You can argue whether the 'Hawks need him, but if he's available at this point in the Draft, it might be smart to stock up on another end, especially one that can get results.
Watching Chris Clemons go down on Sunday made me feel that the 'Hawks need to stock up.
As far as I can tell, Earl Thomas looks to be a Pro Bowl-caliber free safety for many years to come, but beyond him the 'Hawks only have Chris Maragos to back him up.
Not sure about you, but quite frankly that concerns me.
Free safety may not be a huge priority for the 'Hawks in this spring's draft, but Rashard Hall in Round 5 would seem like a smart pick for insurance purposes given his size and playmaking abilities.
I hate to think this way, but at this point it can't hurt to have a little bit of depth in one of the few places the 'Hawks are really lacking at the moment.
Tight ends Zach Miller and Anthony McCoy have made decent contributions this season, but once again the 'Hawks could use a little extra depth in drafting someone like Mychal Rivera.
It would seem doubtful for the moment that the University of Tennessee tight end would still be available at this point in the draft, but if he is I can picture John Schneider adding him, given his pass-catching abilities and the potential to grow as a blocker.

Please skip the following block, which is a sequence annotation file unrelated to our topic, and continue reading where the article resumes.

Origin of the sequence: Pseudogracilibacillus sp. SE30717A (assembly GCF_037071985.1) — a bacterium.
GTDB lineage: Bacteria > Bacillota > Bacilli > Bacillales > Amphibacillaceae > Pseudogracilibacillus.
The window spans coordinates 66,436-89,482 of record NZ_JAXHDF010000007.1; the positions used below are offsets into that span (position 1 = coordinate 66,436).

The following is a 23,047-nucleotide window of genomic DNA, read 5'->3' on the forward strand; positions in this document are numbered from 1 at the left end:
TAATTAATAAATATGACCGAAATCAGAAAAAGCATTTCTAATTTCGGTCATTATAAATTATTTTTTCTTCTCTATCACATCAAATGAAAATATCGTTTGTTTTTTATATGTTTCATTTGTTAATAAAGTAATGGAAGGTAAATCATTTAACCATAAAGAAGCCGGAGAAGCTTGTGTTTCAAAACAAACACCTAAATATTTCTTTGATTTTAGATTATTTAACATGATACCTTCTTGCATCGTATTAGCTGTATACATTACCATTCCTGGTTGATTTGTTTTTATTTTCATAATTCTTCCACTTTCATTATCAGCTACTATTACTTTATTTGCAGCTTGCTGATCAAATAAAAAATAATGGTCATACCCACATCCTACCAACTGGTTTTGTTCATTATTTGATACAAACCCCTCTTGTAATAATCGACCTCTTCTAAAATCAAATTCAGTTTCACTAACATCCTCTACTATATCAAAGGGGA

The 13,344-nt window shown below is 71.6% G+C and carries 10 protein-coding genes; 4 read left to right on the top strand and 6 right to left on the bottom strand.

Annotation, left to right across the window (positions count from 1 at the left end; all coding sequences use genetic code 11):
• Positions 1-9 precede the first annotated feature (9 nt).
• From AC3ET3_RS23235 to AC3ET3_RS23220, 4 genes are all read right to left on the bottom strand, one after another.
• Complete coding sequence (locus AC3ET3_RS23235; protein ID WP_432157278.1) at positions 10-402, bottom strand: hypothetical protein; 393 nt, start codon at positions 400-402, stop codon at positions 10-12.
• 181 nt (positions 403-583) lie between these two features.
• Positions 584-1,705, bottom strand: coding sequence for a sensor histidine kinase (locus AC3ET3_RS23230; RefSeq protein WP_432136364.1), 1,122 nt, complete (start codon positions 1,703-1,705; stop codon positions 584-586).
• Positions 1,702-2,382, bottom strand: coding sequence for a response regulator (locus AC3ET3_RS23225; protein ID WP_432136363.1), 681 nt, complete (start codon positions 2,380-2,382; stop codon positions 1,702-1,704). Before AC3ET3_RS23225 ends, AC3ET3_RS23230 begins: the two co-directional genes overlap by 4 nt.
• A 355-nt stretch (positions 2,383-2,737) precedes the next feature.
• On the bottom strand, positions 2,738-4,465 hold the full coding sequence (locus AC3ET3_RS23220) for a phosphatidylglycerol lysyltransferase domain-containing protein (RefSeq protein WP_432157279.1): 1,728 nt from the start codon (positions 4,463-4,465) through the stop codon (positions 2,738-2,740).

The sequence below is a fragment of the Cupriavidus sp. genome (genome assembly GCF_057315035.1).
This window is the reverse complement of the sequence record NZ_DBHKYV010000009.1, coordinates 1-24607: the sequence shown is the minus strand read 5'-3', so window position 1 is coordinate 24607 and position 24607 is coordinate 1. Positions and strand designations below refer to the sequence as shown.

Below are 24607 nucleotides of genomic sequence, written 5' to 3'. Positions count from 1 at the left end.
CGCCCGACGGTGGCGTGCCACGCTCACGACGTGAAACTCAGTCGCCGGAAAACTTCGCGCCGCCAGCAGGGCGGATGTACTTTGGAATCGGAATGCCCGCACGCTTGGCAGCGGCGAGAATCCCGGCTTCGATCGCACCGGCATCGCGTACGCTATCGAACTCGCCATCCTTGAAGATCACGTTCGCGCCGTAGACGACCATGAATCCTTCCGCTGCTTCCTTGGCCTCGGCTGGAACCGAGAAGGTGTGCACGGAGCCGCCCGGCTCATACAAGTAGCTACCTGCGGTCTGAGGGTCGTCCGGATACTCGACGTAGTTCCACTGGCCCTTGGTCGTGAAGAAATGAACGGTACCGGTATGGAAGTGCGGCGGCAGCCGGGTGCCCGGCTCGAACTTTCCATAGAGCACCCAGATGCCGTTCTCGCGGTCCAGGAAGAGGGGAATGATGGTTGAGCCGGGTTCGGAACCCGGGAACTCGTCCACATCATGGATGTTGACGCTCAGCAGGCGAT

With the two tight-end sets the 'Hawks like to run occasionally, having another set of hands that can run after the catch sure would be nice.
In the final round I think the smart move is for the 'Hawks to pick up a quarterback.
Right now we don't know what the team plans to do with Matt Flynn, but if they move him either before or during the draft, there will be a need to find someone to back up Russell Wilson.
Initially I had the 'Hawks grabbing Vanderbilt's Jordan Rodgers here, but if Colin Klein is still available in Round 7, they might need to take him instead.
Walterfootball.com sees Klein as a versatile playmaker with a few issues who could be drafted somewhere between the fifth and seventh rounds:
Klein has been one of the best players in college football this season. He has been a superb play-maker who has carried the Wildcats to a great season.
Klein's completed 67 percent of his passes for 2,306 yards, 14 touchdowns and six interceptions this year. The senior has also ran for 20 touchdowns. He ran for 1,141 yards and 27 touchdowns in 2011 while throwing for 1,918 yards with 13 touchdowns and six interceptions.
Klein is a great college player, but his arm isn't strong enough to be a starter in the NFL. His throwing mechanics are a real problem as well. He could be a developmental prospect, but likely no more than a career backup.
Sound a little familiar?
"Talented playmaker, but not quite a starter..."
The odds of lightning striking twice would seem small, but you never know.
Either way the 'Hawks at some point will probably need to find someone to back up the incredible Russell Wilson.
For the moment, though, Seattle fans, simply enjoy what could be the start of something big. Next stop, Atlanta!